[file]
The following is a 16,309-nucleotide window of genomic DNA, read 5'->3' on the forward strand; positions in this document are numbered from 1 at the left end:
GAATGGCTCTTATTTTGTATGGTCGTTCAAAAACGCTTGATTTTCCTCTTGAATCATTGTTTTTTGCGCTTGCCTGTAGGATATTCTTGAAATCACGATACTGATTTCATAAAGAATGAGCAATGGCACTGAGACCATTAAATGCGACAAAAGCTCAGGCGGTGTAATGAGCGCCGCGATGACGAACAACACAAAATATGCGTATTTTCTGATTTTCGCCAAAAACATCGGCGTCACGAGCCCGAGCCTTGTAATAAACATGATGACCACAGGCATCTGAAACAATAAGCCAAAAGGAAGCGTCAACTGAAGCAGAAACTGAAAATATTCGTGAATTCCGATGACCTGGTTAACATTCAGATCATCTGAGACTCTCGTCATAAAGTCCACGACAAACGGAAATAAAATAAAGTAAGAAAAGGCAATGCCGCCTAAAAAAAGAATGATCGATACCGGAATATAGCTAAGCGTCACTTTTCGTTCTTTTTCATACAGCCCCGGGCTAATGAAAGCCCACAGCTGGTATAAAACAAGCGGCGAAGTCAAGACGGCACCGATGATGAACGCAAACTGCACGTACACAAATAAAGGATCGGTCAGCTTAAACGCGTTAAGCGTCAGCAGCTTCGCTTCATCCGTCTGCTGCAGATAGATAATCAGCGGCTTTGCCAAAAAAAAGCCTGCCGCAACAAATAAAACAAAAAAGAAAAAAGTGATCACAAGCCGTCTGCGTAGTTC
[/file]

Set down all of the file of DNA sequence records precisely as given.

The following is a 16,309-nucleotide window of genomic DNA, read 5'->3' on the forward strand; positions in this document are numbered from 1 at the left end:
GAATGGCTCTTATTTTGTATGGTCGTTCAAAAACGCTTGATTTTCCTCTTGAATCATTGTTTTTTGCGCTTGCCTGTAGGATATTCTTGAAATCACGATACTGATTTCATAAAGAATGAGCAATGGCACTGAGACCATTAAATGCGACAAAAGCTCAGGCGGTGTAATGAGCGCCGCGATGACGAACAACACAAAATATGCGTATTTTCTGATTTTCGCCAAAAACATCGGCGTCACGAGCCCGAGCCTTGTAATAAACATGATGACCACAGGCATCTGAAACAATAAGCCAAAAGGAAGCGTCAACTGAAGCAGAAACTGAAAATATTCGTGAATTCCGATGACCTGGTTAACATTCAGATCATCTGAGACTCTCGTCATAAAGTCCACGACAAACGGAAATAAAATAAAGTAAGAAAAGGCAATGCCGCCTAAAAAAAGAATGATCGATACCGGAATATAGCTAAGCGTCACTTTTCGTTCTTTTTCATACAGCCCCGGGCTAATGAAAGCCCACAGCTGGTATAAAACAAGCGGCGAAGTCAAGACGGCACCGATGATGAACGCAAACTGCACGTACACAAATAAAGGATCGGTCAGCTTAAACGCGTTAAGCGTCAGCAGCTTCGCTTCATCCGTCTGCTGCAGATAGATAATCAGCGGCTTTGCCAAAAAAAAGCCTGCCGCAACAAATAAAACAAAAAAGAAAAAAGTGATCACAAGCCGTCTGCGTAGTTC